NEARLY 2000 social housing homes could be built in North Lanarkshire, according to ambitious plans agreed by councillors. 

Members of the local authority’s housing and regeneration committee endorsed proposals to back major developments between now and 2026, including on the former site of St Columba’s School in Coatbridge and Gowkthrapple in Wishaw.

Numerous homes are also to be constructed as part of the council’s plans for town centre regeneration across North Lanarkshire. 

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The former Orrs department store in Airdrie, Bank Street in Coatbridge, and the former YMCA building in Motherwell are among the key sites to be earmarked for homes.

The council is also running the largest “buy back” scheme in Scotland, which seeks to purchase former council properties from private ownership and return them to social rent. 

Since 2010, 100 homes have been obtained, including several at Ravenscraig.

Connectivity is also an important aspect of the plans, with the council pledging that by 2023 “enabling technologies” will be included as standard in new homes. 

A pilot scheme will be implemented at the Kerr Grieve Court retirement complex in Motherwell.

Climate change and fuel poverty are also shaping strategy, with the council having previously pledged to be net zero for carbon emissions by 2030 and also to also significantly reduce the number of residents currently living in fuel poverty – believed to presently be as high as one third of the social housing sector which also has carbon emissions almost twice as high as the UK average.

During the meeting, councillor Alan Valentine asked about proposals to dispose of void properties and the present levels of energy efficiency in North Lanarkshire homes. 

Those which do not meet the minimum standard cannot be rented out.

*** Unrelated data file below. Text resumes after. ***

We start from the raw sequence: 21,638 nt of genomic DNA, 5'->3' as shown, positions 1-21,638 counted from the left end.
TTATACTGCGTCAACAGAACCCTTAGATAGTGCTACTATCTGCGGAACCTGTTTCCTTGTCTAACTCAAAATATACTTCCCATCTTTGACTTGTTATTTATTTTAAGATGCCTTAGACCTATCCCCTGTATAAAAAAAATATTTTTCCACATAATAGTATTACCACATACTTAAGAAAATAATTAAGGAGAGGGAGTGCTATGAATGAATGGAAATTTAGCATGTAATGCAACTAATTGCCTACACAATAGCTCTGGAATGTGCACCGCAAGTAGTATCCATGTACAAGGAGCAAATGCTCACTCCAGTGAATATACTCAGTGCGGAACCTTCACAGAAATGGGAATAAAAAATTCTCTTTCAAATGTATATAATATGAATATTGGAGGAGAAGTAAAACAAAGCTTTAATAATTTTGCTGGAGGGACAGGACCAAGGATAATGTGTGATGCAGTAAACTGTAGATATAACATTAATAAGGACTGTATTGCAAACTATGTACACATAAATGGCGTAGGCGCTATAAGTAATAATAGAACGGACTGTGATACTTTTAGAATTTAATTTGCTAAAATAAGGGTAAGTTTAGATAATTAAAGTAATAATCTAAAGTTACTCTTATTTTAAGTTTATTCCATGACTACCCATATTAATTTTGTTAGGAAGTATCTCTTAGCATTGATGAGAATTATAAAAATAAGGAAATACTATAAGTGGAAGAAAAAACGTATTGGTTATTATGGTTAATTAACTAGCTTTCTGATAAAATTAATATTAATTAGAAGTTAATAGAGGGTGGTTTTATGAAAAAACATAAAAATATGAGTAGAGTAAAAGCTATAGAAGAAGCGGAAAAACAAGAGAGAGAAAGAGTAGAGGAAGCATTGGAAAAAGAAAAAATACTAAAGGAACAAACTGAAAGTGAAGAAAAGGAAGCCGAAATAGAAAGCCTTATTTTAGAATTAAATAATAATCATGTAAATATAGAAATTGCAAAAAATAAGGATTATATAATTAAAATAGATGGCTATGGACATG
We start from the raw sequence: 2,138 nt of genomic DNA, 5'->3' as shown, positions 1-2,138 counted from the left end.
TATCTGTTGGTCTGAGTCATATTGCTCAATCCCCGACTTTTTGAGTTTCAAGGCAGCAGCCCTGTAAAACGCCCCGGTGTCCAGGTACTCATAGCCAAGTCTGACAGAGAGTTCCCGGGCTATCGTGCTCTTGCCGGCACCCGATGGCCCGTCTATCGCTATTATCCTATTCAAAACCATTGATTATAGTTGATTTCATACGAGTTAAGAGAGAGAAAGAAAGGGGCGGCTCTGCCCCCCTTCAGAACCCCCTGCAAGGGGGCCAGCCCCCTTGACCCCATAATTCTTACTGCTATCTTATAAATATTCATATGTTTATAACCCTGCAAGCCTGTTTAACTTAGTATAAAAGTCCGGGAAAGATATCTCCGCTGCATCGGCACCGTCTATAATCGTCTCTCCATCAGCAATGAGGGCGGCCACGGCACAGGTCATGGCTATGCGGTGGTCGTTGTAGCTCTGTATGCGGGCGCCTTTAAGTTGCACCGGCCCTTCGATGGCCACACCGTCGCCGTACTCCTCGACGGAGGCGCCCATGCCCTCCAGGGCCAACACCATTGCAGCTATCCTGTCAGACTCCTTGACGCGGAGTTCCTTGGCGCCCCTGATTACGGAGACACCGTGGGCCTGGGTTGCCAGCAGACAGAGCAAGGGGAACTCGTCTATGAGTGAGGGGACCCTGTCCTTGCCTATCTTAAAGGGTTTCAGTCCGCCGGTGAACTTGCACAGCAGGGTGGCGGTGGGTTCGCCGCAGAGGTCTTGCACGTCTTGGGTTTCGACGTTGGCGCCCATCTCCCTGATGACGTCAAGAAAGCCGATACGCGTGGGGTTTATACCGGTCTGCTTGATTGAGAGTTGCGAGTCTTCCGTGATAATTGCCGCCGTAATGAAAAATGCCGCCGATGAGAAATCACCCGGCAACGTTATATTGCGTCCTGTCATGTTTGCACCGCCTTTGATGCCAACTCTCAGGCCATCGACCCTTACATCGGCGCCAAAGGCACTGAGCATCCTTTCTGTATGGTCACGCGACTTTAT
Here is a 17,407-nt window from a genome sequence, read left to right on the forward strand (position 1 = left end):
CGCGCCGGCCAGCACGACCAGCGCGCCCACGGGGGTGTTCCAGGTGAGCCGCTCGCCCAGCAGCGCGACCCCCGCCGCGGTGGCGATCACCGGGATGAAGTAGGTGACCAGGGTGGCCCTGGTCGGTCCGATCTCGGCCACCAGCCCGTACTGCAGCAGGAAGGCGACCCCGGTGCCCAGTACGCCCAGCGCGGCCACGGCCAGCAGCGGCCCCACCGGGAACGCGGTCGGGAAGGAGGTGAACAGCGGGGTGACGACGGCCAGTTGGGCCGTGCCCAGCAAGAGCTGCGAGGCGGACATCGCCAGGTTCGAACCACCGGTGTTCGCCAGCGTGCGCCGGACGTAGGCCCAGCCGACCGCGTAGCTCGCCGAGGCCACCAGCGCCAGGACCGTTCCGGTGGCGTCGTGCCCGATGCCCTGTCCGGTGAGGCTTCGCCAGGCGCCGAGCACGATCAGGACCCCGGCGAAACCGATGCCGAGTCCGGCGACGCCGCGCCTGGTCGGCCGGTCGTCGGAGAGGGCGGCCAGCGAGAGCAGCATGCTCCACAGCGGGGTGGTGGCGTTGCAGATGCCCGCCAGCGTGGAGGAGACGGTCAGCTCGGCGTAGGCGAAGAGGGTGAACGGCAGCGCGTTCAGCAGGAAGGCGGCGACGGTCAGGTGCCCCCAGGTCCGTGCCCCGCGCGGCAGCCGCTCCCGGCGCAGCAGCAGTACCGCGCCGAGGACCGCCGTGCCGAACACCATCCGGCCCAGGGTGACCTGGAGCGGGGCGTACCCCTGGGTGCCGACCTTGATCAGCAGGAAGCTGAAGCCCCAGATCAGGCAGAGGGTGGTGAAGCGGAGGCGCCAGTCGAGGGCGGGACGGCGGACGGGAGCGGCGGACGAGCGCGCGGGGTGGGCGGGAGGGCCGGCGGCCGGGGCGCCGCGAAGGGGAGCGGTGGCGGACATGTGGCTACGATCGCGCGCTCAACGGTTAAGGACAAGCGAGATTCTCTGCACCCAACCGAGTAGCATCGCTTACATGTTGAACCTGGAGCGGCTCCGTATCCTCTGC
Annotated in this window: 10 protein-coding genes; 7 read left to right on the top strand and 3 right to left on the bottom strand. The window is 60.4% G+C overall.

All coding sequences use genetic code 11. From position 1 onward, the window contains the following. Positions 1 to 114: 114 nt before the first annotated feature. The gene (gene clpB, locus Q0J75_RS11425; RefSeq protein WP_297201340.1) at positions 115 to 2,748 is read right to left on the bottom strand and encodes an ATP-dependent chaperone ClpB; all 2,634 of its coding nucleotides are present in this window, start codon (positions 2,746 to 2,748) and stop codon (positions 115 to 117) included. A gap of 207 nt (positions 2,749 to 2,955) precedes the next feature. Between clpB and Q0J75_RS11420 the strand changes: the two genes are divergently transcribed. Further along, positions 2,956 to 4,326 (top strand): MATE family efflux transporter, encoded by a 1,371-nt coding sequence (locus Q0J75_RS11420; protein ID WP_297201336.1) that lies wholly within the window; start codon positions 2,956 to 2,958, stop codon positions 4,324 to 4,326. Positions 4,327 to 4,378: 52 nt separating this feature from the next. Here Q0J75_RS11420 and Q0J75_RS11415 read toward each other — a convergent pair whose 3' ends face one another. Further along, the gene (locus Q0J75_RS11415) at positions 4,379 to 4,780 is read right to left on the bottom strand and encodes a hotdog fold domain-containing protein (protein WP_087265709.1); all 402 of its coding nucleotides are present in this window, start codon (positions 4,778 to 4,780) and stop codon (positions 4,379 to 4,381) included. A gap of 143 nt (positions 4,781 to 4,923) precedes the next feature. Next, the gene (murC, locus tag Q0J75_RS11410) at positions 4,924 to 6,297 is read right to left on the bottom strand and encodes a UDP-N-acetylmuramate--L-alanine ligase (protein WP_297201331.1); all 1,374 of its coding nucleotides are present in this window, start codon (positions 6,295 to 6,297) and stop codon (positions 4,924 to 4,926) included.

A further, stricter energy efficiency standard requires that by 2032 homes attain even better levels of energy efficiency – currently only around four per cent of existing council homes meet this standard and it is thought that almost half are unable to attain it.

A council officer clarified the council would be unable to re-let houses which were below the required energy efficiency minimum but existing tenants would be able to remain in those properties.

Councillor Tommy Morgan said that recent Scottish Government announcements may have “kicked the legs out” from the plan as £280 million had been cut from Scotland’s social housing budget.

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“There’s clearly no priority here for social housing or it has slipped down the list,” he added, before asking if the plan was workable given recent developments.

Head of planning and regeneration Pamela Humphries said that the Scottish budget remained at around £3.4 billion, roughly in line with previous years, but costs were increasing and talks with the Scottish Government were continuing, but confidence remained that the targets in the plan would be met.